I summon Agnes to the table and leave it to Mwai and his birdlings to order their Shisha. It always takes too long to get the coal hot and going. As well, there is something about watching a woman trying to work a hookah that I find …unappealing. I certainly don’t want to be there for that, so I go out for a smoke. I dial Njambi but an incoming call cancels my call. With Mel on the line, I roll the sunroof in my car open and light up a cigar.

“Mmh. Nothing like a full-bodied cigar with a strong finish,” I say aloud without meaning to.

She sighs. I feel her shaking her head over the phone. She doesn’t like that I smoke, but she’s far too polite to say anything. I can usually see it in her look, this look that tells you everything without saying anything. Only a certain kind of woman can pull that off.

“Ok, I’ll be there at 10. Don’t be late,” she says and hangs up.

Back at the table, the shisha has arrived and the girls are puffing away. Mwai is not looking too pleased with me. I can tell he hasn’t been able to edge a word in since I left the table. He’s giving me that you-had-one-job look. Minnie Mouse over here is a Chatty Cathy. I can see why Olivia brought her along as back up.

“Take a puff,” Cheru offers, handing me the shaft.

“I’m not putting my mouth on that thing!”

She makes a pouty face.

“I only do cigars.”

“You have cigars?” she perks up.

I tap my breast pocket.

“Light it up. I want a puff.”

“You can’t handle it.”


“This is a Montecristo. It’s pure Tobacco hand rolled in Maduro – tobacco leaves. Ask Mwai, he’ll tell you.”

She stares at me. How much whiskey is in that cocktail? She wants to smoke everything.

“I have cigarettes too –”

“Not cigarettes. Cigars!”

She waves her arm at me and knocks over the Mason jar, which splashes the cocktail on my sweater as it flies to the floor. I manage to catch it just before it hits the ground, because my reflexes are on point like that (and I’m definitely not paying for another broken glass). Minnie Mouse takes out some wet tissues from her purse and paws at me with them. I let her because more than anything else, it seems to assuage her embarrassment.

An hour later, the coal on the shisha has gone out and I’m ready to call it. I offer to call Cheru an Uber home before I leave, because Mwai would never let me hear the end of it if I bail. The relief on his face when she agrees without much convincing tells it all.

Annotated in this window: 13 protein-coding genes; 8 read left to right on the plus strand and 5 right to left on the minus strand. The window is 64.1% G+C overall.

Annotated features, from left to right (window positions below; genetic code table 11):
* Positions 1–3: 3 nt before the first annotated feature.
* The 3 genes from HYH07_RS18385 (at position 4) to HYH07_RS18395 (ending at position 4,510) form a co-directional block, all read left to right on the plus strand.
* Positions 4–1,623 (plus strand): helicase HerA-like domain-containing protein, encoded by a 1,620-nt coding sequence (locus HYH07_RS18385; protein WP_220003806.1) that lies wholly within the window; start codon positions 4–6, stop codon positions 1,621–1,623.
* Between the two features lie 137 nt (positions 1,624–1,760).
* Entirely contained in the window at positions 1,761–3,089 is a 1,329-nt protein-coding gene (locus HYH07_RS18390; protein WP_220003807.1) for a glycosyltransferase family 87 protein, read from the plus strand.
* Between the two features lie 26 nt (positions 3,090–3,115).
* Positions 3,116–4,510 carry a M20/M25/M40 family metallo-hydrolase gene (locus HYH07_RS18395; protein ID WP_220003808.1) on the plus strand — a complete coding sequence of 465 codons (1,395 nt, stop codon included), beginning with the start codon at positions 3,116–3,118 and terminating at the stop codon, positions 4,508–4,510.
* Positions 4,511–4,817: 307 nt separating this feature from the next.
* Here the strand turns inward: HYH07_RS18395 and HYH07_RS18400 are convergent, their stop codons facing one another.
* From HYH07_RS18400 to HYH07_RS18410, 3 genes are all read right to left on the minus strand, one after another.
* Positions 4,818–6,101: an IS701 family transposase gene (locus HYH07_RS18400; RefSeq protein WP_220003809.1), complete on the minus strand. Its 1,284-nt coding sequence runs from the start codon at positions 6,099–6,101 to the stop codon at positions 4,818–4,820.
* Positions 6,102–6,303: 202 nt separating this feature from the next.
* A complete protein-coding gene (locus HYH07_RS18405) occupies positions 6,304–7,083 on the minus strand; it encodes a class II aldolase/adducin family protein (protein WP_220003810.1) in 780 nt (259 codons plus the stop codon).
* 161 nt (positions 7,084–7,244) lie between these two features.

I am half an hour late to meet Mel but she just smiles sweetly and says it’s okay. Crap. I forgot to call Njambi. She’s probably asleep by now, but just in case she’s not…Let me send her a text. I hope it doesn’t wake her up.

She reclines the front passenger seat and settles in. The night is so quiet I can hear her breathing. She sounds like a cat purring; I feel warm when I’m around her.

“I went to see the guy.” I open the glove compartment and toss the offending envelope on the dashboard.

“You haven’t opened it yet?”

I shake my head.

“It’s been two weeks.”

I know.

“Did you tell her?”


She sighs and looks at me with those soft eyes of hers and I know what she is going to say.  “If I were her, I’d want to know.”

“You want to know?”

“If I were her –”

“But you do want to know.”

She cocks her head to the side. “It’s not my place.”

Always with the conscientiousness this one. She always knows what the right thing to do is. I want to be like that. I know I should probably open it. How hard can it be? Just tear it open.

“I’m not ready,” I say.

She takes my hand in her cold, little fingers and squeezes it. Just like that, a knot I did not even know was in my chest unwinds and I feel all right for the first time in weeks.

Read Next: Melee


About author

Wanjiru Ndung'u

Wanjiru Ndung'u is a Published Poet and Founder of The Hooting Owl. She is an irretrievable, tea-loving nightowl with an ardor for matters of Personal Development.